When we woke up after a half hour rest, the mountain was covered in mist. Like many of the mountains in the central range, the weather changes rapidly, and it can have two different conditions on each side of the mountain. The northern side was sunny and clear, while the southern side was billowing clouds of cool mist looking gray and ominous.


Because it was so humid and misty we tied the sides of the fly as far from our tent as possible, but it still collected a lot of moisture at night, so we let it dry out the next morning while climbing north peak instead of packing it up right away.

Most of the trail to main peak was flat, the last .5k was a straight incline.

DSC03365 DSC03284

At the trail marker, we had some company.

DSC03296 DSC03300

Here the ropes along the trail were put to good use. We were the last ones crazy enough to attempt the summit that close to sunset so we had it all to ourselves when we finally arrived.


The view was spectacular.

The sharp mountain Ta Luo Lo (which is REALLY difficult to say, so I started calling it Ta Yolo) made for a picture perfect mountain-scape.


The climb down was a little scary, but once we got to flat ground we had a nice downhill jog back to the campsite.


The trek to the water source was not particularly enjoyable, but absolutely necessary. Light was fading fast and gone by the time we got to the stream, it was steep and I slid more than I wanted to going down. We made the climb back up in the dark (with headlamps!) with our water for the rest of the trip in tow.

Back at the tent the stars were out and we got our sleeping layers on and started to cook dinner. We saw some lightening in the distance and the weather forecast called for rain so we were watching the cloud movements carefully, if it was coming our way we would have to move. Just in case, we tied two hiking poles together and made a lightning rod a few meters away from our tent, hoping it wouldn’t be needed, and it wasn’t. It looked quite silly in the morning when we woke up, and I’m pretty sure some passing hikers commented on it on their way to main peak, but hey, better safe than sorry.

In the midst of cooking and fashioning a lightening rod, I heard something large walking around our tent and I thought to myself what idiot is walking around without a headlamp. Suddenly we heard a brief high pitched squeak. I almost kicked over the stove I was so startled I looked up to see a pair of bright glowing eyes only about a meter away. Surrounding our tent were four Formosan Sambars, two bucks and two fawns. Not too far off there were two more fawns sniffing around others campsites. I’ve been close to north american deer before, but these were much bigger. They looked a bit furry and had muscle mass compared to what I have known as deer my whole life.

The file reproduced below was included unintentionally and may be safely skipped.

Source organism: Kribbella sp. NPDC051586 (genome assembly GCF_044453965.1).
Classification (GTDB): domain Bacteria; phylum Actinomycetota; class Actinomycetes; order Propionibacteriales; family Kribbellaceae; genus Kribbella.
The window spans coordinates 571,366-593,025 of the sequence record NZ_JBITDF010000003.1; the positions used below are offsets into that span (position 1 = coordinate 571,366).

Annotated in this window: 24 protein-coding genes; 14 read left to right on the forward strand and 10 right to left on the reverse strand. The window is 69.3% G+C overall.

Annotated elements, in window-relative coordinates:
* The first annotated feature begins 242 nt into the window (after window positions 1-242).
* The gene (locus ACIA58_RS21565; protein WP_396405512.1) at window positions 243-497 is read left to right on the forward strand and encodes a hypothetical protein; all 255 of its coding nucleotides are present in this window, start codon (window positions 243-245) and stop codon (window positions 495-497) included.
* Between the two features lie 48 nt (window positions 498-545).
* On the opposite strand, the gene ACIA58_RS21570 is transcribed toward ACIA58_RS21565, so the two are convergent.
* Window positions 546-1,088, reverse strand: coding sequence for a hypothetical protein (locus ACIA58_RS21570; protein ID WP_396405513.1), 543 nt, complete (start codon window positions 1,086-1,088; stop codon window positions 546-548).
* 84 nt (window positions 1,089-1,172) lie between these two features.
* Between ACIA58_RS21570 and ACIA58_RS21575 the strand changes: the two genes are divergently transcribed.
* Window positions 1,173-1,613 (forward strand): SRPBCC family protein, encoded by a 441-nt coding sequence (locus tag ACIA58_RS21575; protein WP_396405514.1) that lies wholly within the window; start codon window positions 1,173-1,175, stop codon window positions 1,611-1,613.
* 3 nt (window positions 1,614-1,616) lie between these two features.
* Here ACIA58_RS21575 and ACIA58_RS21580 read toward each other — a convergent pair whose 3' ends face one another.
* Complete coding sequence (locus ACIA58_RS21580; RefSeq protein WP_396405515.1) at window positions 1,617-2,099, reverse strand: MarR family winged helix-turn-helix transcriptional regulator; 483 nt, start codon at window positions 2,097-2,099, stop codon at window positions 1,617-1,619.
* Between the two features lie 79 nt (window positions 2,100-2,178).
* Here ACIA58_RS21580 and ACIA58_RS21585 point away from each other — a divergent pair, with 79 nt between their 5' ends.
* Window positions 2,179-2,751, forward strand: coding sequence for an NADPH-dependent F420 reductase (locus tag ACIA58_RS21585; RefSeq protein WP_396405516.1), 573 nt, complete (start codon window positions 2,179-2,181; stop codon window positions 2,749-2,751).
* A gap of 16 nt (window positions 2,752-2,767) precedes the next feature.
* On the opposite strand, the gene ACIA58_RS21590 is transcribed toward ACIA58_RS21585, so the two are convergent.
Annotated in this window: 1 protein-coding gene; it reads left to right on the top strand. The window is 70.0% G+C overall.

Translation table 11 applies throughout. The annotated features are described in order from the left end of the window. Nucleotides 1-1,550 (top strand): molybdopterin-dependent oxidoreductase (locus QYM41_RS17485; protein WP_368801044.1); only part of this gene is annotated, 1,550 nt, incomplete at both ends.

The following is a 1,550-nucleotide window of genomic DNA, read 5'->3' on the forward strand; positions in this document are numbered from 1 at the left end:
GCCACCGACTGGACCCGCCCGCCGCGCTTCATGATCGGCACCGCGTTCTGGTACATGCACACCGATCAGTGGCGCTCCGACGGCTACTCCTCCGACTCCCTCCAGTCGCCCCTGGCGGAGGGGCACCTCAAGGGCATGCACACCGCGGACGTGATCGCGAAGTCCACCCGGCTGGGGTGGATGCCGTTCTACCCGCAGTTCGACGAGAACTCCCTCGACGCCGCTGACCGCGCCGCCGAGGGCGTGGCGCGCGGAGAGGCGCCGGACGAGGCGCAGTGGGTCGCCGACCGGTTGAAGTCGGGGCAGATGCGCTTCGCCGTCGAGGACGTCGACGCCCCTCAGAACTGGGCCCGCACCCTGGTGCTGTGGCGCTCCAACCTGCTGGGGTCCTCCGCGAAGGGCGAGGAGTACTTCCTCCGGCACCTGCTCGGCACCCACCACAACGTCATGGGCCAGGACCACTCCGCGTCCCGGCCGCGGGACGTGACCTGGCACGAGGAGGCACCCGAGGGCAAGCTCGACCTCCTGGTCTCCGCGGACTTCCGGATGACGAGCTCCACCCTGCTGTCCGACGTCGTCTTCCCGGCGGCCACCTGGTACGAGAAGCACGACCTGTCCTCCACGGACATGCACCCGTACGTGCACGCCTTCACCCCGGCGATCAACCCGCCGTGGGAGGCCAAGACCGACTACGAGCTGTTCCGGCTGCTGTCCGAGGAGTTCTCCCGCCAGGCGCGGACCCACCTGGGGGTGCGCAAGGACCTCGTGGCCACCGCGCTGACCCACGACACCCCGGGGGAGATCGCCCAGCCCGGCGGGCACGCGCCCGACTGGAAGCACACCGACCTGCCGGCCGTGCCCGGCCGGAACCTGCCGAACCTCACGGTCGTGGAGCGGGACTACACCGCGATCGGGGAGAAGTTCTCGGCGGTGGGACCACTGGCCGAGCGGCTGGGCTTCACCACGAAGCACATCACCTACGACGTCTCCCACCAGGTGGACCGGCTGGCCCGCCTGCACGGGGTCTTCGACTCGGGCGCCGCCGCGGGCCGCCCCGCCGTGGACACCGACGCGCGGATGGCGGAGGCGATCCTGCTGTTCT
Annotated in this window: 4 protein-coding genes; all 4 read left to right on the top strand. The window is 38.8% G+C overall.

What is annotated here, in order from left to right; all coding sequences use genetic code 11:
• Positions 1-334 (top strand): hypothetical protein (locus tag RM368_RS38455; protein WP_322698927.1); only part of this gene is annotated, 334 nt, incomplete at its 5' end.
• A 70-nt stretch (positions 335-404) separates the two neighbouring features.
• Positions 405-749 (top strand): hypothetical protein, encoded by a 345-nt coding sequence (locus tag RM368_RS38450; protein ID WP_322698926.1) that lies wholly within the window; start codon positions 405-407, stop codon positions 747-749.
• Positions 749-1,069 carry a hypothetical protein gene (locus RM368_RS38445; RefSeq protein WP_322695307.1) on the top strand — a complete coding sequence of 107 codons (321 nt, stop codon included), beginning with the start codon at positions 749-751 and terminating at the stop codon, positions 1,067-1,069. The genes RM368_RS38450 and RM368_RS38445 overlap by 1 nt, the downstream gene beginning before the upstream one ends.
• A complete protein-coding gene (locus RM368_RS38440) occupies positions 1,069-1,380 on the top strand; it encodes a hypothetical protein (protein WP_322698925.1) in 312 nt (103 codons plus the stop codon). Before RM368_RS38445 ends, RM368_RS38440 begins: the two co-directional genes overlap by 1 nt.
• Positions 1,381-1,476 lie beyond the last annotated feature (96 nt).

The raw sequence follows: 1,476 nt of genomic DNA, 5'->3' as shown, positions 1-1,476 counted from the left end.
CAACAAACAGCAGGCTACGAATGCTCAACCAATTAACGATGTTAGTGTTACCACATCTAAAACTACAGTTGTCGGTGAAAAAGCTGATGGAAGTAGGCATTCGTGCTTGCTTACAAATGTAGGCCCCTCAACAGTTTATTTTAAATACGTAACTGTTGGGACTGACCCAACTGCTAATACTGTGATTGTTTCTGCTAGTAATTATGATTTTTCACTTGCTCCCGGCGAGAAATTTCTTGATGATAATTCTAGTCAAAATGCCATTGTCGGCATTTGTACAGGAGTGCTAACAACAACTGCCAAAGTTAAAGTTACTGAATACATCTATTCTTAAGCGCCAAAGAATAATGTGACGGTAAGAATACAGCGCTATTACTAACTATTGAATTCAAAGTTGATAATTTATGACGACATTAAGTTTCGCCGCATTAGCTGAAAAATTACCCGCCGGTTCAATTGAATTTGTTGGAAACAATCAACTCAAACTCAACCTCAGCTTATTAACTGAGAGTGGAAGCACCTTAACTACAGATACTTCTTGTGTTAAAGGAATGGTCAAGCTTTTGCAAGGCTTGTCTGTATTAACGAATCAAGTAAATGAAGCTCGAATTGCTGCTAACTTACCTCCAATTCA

Apparently, these deer like to drink hikers pee, for the salt. Having giant deer watching you pee is quite awkward.

They came back in the morning when they knew there would be a fresh batch…


Black Mountain

QiLai has the nickname “black mountain” because of it’s dark green pines. I’ve seen QiLai from Hehuan North peak a few times, It’s always easy to pick out, the big black rock that looks very close by, but the real beauty of QiLai cannot be seen from a distance. It’s dark green forests and gray stone give it a classic high mountain look, the low hanging clouds and mountain flowers only add to it’s beauty.


The next morning we made the 1.5 k journey to north peak before returning.


The path was similar to that of main peak, easy until you get to the steep part. From the top though there were some great views of the central mountain range, and you can see Xueshan and the very end of the Holy Ridge Line. We stayed there for quite some time.
DSC03396 DSC03416


DSC03444 DSC03445 DSC03446

Neither of us wanted to leave, and spent much of the trail back reflecting on what we just saw and discussing if it could possibly be the most beautiful mountain in Taiwan.

Well, we loved it so much we are going back tonight. Maybe this time we just won’t come down.


7 thoughts on “Qílái shān 奇萊山

  1. I’m so glad you have experienced such joy and beauty. Thank you for sharing it with all of us home bound servants of domesticity. Lol Love you from far and near. Aunt Kathy

    Sent from my iPhone


  2. Two days is plenty of time, but make sure you hit one of the peaks right after you get to the campsite or you will have to do two the next morning which might be a little rough.

Leave a Reply

Fill in your details below or click an icon to log in:

WordPress.com Logo

You are commenting using your WordPress.com account. Log Out / Change )

Twitter picture

You are commenting using your Twitter account. Log Out / Change )

Facebook photo

You are commenting using your Facebook account. Log Out / Change )

Google+ photo

You are commenting using your Google+ account. Log Out / Change )

Connecting to %s